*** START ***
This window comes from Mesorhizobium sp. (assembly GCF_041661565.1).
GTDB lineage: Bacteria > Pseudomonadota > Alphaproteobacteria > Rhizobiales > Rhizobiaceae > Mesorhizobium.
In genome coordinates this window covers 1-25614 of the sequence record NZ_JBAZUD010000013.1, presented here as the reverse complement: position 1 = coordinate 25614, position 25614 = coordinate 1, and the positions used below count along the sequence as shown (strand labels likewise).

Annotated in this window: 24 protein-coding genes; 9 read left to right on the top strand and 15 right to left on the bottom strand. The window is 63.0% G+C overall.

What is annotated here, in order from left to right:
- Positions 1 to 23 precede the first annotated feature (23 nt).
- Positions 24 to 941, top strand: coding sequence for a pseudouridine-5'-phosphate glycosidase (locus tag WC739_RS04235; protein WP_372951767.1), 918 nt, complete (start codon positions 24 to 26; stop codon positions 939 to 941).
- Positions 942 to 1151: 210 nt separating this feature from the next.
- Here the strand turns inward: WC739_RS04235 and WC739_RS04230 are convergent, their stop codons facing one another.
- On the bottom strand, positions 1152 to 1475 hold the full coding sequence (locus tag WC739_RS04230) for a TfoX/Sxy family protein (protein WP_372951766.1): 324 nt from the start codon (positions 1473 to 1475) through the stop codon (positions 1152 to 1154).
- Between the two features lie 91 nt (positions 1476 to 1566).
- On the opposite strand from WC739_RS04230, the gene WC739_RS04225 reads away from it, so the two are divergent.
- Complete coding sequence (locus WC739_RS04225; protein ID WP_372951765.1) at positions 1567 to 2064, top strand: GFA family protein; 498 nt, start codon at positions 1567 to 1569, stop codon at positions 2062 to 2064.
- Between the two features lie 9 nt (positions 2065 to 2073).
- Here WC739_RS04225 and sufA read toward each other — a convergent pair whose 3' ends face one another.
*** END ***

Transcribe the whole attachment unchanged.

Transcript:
This window comes from Mesorhizobium sp. (assembly GCF_041661565.1).
GTDB lineage: Bacteria > Pseudomonadota > Alphaproteobacteria > Rhizobiales > Rhizobiaceae > Mesorhizobium.
In genome coordinates this window covers 1-25614 of the sequence record NZ_JBAZUD010000013.1, presented here as the reverse complement: position 1 = coordinate 25614, position 25614 = coordinate 1, and the positions used below count along the sequence as shown (strand labels likewise).

Annotated in this window: 24 protein-coding genes; 9 read left to right on the top strand and 15 right to left on the bottom strand. The window is 63.0% G+C overall.

What is annotated here, in order from left to right:
- Positions 1 to 23 precede the first annotated feature (23 nt).
- Positions 24 to 941, top strand: coding sequence for a pseudouridine-5'-phosphate glycosidase (locus tag WC739_RS04235; protein WP_372951767.1), 918 nt, complete (start codon positions 24 to 26; stop codon positions 939 to 941).
- Positions 942 to 1151: 210 nt separating this feature from the next.
- Here the strand turns inward: WC739_RS04235 and WC739_RS04230 are convergent, their stop codons facing one another.
- On the bottom strand, positions 1152 to 1475 hold the full coding sequence (locus tag WC739_RS04230) for a TfoX/Sxy family protein (protein WP_372951766.1): 324 nt from the start codon (positions 1473 to 1475) through the stop codon (positions 1152 to 1154).
- Between the two features lie 91 nt (positions 1476 to 1566).
- On the opposite strand from WC739_RS04230, the gene WC739_RS04225 reads away from it, so the two are divergent.
- Complete coding sequence (locus WC739_RS04225; protein ID WP_372951765.1) at positions 1567 to 2064, top strand: GFA family protein; 498 nt, start codon at positions 1567 to 1569, stop codon at positions 2062 to 2064.
- Between the two features lie 9 nt (positions 2065 to 2073).
- Here WC739_RS04225 and sufA read toward each other — a convergent pair whose 3' ends face one another.